Students, customers or partners? Effective market research in university libraries

Contrasting approaches to understanding students and their user experience explored at UKSG.

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At the University of Birmingham, explained Sarah Bull, a brand new library is being developed, offering access to a broader range of services and collections. As a consequence, the library wanted to commission market research with a brief to inform the design of services and spaces in the new library. They wanted to analyse what students do in the current building (as well as what they say they do);  understand in the student voice what works and what doesn’t in service provision; understand how digital services serve students, and identify improvement that could be made.

To take this work forward, the library appointed an external market research agency which had already worked with the university in other areas. First, the agency carried out workshops with library management, staff and students in order to understand the scope of the project and the issues that needed to be addressed. They then carried out a student survey, followed up with focus groups to explore key themes emerging from the survey, and also carried out physical and digital ethnography to better understand the student journey.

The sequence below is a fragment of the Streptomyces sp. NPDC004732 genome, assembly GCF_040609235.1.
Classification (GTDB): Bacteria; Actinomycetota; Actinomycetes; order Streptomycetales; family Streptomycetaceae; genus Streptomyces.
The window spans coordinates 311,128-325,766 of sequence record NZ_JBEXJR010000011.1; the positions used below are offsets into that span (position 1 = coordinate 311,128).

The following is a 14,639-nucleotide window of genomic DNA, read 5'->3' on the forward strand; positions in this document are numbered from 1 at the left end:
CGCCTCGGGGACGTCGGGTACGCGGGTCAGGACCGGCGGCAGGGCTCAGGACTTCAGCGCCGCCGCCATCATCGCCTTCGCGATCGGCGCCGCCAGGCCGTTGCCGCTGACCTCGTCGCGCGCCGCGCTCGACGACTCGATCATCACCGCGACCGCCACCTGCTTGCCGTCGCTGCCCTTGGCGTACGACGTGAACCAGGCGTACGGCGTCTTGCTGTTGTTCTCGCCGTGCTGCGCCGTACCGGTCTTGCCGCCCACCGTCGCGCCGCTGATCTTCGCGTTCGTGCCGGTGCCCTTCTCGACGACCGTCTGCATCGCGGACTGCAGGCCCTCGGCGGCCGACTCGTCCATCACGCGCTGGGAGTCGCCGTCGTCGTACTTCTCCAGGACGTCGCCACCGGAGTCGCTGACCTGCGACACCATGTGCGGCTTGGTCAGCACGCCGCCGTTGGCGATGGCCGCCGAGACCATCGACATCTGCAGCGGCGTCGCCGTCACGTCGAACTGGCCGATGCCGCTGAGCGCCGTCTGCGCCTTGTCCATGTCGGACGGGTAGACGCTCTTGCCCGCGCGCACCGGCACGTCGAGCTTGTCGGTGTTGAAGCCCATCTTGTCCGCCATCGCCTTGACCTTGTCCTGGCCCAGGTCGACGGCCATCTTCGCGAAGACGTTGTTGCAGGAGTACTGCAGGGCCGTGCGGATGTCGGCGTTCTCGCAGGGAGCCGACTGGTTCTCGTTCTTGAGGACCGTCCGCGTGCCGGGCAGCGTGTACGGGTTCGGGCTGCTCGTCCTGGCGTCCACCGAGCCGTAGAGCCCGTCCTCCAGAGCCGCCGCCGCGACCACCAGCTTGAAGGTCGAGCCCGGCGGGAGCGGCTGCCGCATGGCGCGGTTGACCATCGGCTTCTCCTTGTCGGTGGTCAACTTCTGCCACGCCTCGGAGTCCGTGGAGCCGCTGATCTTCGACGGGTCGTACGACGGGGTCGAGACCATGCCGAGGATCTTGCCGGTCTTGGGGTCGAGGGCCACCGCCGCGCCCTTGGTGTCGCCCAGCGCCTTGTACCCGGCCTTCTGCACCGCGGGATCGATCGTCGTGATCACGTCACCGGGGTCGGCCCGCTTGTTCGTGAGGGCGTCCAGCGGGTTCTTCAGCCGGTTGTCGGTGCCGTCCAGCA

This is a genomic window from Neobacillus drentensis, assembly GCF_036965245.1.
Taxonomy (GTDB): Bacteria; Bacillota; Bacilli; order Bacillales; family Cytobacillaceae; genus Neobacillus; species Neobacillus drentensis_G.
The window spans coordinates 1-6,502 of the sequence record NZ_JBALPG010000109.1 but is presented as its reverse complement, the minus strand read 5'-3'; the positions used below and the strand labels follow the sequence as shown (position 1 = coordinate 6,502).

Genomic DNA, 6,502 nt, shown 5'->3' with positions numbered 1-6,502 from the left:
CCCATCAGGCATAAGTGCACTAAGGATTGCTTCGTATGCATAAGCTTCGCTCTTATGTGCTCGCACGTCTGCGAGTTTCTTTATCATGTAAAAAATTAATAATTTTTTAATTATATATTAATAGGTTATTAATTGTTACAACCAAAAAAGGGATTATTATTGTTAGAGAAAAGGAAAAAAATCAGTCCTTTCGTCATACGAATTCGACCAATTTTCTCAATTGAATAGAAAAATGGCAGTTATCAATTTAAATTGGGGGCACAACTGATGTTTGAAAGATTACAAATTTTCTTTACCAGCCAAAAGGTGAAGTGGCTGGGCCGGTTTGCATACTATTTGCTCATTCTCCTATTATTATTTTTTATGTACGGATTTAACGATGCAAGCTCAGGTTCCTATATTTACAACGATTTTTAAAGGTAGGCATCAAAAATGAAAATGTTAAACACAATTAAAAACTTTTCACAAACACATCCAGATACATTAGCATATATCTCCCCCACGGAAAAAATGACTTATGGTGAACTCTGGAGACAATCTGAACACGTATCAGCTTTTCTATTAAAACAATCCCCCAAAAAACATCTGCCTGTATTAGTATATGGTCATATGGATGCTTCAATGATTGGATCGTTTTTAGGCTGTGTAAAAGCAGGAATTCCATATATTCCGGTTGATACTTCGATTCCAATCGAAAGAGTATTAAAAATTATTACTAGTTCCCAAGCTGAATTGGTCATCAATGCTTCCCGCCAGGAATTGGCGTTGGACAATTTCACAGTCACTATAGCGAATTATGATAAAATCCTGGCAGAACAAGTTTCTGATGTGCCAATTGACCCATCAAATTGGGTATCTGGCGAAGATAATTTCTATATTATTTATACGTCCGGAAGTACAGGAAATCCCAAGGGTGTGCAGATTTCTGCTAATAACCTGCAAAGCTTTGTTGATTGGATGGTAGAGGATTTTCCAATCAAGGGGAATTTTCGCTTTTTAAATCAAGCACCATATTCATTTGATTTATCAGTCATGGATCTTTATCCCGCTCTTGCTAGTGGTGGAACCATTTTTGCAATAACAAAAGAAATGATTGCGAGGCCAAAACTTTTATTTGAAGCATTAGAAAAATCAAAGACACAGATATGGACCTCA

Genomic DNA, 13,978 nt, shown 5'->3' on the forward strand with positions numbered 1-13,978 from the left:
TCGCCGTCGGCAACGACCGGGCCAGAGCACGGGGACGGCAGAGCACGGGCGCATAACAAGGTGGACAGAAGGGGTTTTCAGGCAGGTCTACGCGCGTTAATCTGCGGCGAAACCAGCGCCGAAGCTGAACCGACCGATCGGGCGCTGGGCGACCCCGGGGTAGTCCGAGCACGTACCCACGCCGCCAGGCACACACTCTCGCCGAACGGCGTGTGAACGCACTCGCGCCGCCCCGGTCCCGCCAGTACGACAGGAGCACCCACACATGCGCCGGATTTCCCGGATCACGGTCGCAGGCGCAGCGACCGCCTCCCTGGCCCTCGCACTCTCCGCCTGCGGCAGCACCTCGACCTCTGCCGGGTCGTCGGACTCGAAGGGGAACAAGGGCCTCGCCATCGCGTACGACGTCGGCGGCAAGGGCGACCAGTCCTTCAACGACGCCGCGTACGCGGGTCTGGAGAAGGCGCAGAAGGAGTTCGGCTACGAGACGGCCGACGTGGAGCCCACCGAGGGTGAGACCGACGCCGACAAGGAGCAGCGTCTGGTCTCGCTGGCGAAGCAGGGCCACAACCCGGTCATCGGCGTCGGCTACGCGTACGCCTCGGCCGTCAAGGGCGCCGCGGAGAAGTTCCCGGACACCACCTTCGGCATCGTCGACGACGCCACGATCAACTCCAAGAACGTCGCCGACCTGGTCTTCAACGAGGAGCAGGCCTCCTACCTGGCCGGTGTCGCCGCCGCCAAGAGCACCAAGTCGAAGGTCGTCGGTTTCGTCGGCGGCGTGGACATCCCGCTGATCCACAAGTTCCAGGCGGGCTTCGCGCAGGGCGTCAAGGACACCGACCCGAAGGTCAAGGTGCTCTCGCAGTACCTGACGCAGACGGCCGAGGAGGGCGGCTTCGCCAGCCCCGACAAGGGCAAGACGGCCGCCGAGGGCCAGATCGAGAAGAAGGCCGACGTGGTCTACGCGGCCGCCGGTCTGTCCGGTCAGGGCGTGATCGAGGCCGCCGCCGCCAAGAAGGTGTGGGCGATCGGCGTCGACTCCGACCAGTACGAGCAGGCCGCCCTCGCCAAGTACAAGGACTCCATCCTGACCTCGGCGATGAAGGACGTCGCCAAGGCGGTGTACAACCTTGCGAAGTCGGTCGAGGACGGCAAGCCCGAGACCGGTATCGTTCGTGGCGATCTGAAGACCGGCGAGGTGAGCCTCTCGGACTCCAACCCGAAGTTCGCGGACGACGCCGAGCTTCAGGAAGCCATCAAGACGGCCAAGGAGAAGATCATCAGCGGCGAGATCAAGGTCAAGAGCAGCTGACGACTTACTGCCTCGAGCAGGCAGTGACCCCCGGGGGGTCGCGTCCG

The survey revealed a range of responses to students’ usage and understanding of digital library various library services – for example 73% of respondents said they regularly used the RDS ‘Findit@Bham’, while just 3% of respondents said they regularly used subject support.

The physical and digital ethnography also yielded some compelling insights, with students reporting getting lost in the library building, becoming frustrated with broken links, and comparing the competition for library computers to The Hunger Games.

Key issues that were identified included the fact that there were not enough staff around the building to provide assistance, the importance of getting the basics (power sockets, wifi and wayfinding) right, and the difficulty of finding support services on the website.

As a consequence of this feedback, a variety of initiatives have been put in place, ranging from improved discovery of ebooks on the RDS, the purchasing of more ebooks, electronically bookable PCs, and improved digital navigation to skills and subject support services. Next steps include a review of identity and branding, a review of new services in the new library, the complete redesign of the digital service, and embedding student collaboration in the work of the library. 

Slides for the Liverpool presentation can be found here; Birmingham slides here

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